Tesla Model 3’s big preorder numbers are because it’s a status symbol

As industry insider Kumar Saha writes, the Model 3 is less about being green and more about making a lifestyle statement.

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Ah, what other cars would give to be the Tesla Model 3?

Last month, Tesla CEO Elon Musk’s long-awaited “mass market” showcase rewrote the handbook for all automotive launches. It’s too early to say if history was being made but it sure felt like it — like a second coming of the Ford Model T. Really, when has the world at large been so excited about a car?

Musk might be a master in manipulating media, but this time he has the numbers to back it up. Tesla clocked nearly 300,000 preorders for this approximately $40,000-$45,000 electric car within a week of the announcement.

Want a sanity check? Last year, the U.S. and Canada’s top selling passenger cars (Toyota Camry and Honda Civic respectively) had combined sales of just under 500,000.

Tesla’s achievement is all quite surreal when you think that the car does not even hit the streets till 2017 — and oil prices are still under $40 U.S. a barrel.

The oohs and aahs have very little to do with the Model 3’s alternative powertrain. It’s mostly about luxury, cool and sex appeal. Why buy a Lexus or BMW when you can make a statement for a similar sticker price?

All other automakers have tried to sell green cars to the general public, with mixed results. Tesla brings something else to the table — an aspiration. Call it La Dolce Vita on wheels.

The California-based automaker’s approach has a touch of Apple. Steve Jobs, the latter’s late iconic founder, spent his entire life creating a halo effect around all Apple products — stressing esthetics over utility. It’s amazing that after all these years of market leadership and sales volumes, Apple remains a premium, aspirational product. You drool over it, fuss about it and you cannot ignore it, even when you hate it.

Despite the numbers, Jobs never undermined his company’s niche status. Contrary to common business practice, he took the market top down, not bottom up.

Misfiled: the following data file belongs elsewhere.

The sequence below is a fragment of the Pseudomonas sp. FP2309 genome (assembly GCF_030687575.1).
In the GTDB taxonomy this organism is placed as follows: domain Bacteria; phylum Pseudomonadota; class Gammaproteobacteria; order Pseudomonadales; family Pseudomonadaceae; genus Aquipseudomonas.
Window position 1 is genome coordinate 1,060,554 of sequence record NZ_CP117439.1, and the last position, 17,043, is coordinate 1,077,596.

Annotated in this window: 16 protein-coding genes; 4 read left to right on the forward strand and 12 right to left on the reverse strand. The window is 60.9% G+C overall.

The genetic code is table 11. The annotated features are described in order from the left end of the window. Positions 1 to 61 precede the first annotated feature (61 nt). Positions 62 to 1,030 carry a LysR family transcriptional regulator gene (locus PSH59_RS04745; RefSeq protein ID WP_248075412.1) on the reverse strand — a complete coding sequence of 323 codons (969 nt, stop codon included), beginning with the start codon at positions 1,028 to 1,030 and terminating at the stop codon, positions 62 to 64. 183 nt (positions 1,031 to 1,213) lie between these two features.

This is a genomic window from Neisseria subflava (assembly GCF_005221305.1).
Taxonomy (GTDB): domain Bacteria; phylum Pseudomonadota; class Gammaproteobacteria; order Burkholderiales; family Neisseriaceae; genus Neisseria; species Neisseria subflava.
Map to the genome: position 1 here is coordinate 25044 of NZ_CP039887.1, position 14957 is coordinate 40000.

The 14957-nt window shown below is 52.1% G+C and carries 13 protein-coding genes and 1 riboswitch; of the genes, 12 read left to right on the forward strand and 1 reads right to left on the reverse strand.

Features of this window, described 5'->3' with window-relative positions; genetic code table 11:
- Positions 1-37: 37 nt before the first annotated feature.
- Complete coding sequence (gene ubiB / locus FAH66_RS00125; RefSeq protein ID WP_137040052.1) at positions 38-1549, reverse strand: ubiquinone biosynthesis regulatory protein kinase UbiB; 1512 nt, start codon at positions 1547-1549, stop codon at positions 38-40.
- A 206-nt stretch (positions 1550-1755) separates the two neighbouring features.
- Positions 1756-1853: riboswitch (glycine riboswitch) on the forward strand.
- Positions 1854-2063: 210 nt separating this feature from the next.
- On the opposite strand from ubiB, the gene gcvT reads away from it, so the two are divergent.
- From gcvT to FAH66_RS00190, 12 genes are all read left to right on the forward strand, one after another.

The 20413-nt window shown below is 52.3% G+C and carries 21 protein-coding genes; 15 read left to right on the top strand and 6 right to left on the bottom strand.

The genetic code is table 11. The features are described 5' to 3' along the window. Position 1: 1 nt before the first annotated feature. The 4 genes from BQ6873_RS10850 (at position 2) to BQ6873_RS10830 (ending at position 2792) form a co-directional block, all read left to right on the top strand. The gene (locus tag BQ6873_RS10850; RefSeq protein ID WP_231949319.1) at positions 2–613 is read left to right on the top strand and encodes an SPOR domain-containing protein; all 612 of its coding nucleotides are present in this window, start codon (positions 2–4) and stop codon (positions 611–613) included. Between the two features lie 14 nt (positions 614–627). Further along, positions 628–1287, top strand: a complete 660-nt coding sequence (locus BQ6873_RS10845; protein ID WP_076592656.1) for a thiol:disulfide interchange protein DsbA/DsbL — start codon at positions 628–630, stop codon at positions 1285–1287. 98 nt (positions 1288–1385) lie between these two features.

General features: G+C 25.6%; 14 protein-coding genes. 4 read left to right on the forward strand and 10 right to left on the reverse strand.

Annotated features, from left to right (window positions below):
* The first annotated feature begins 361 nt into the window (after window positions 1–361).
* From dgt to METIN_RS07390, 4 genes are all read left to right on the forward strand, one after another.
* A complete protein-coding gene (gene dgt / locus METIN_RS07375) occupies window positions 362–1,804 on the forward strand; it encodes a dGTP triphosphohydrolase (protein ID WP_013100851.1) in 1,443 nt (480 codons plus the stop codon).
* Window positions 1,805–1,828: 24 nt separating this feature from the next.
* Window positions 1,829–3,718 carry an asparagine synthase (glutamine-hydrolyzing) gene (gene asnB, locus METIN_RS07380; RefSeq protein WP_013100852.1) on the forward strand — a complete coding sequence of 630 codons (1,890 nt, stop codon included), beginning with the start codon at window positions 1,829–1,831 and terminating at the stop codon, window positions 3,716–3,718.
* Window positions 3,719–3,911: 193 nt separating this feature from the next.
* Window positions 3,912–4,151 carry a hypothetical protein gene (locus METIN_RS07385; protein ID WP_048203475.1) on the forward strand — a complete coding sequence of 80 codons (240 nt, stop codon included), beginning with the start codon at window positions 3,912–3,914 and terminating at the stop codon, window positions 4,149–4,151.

Musk is doing something similar. He sensed the right electric car would be too expensive for the average buyer. In the Model S, what he had was not just an EV but simply one of the best cars to ever roll out of an auto factory. A car — like the first iterations of the iPhone or a designer gown at the Oscars — that will be talked about, mulled over, but never ignored.

Indeed, people have strong reactions one way or another on the subject of Tesla but I am yet to see anyone go “meh.”

The upcoming Model 3, despite claims, won’t be a mass market car. Rather, it should be labelled something like “affordable premium” — as a Mercedes-Benz executive once defined its entry-level CLA model to me.

Analysts are already pitching the Model 3 against GM’s Chevy Bolt. Technically, they are in the same segment with similar pricing, but I think the comparison ends there.

GM will sell a great electric vehicle at a good price — and it may well turn out to be better than the Model 3 (although I doubt that). What Tesla offers, on the other hand, is an entry point into its hallowed world: no dealerships, a supercharger ecosystem, remote car updates.

Ultimately, the Model 3 and its SUV-like Model X, will make or break Tesla. If any of them falter, it will be game over for Musk. If the cars succeed, March 2016 will enter the history books.

Kumar Saha is a Toronto-based automotive analyst with the global research firm Frost & Sullivan. To reach him, send an email to and put his name in the subject line.

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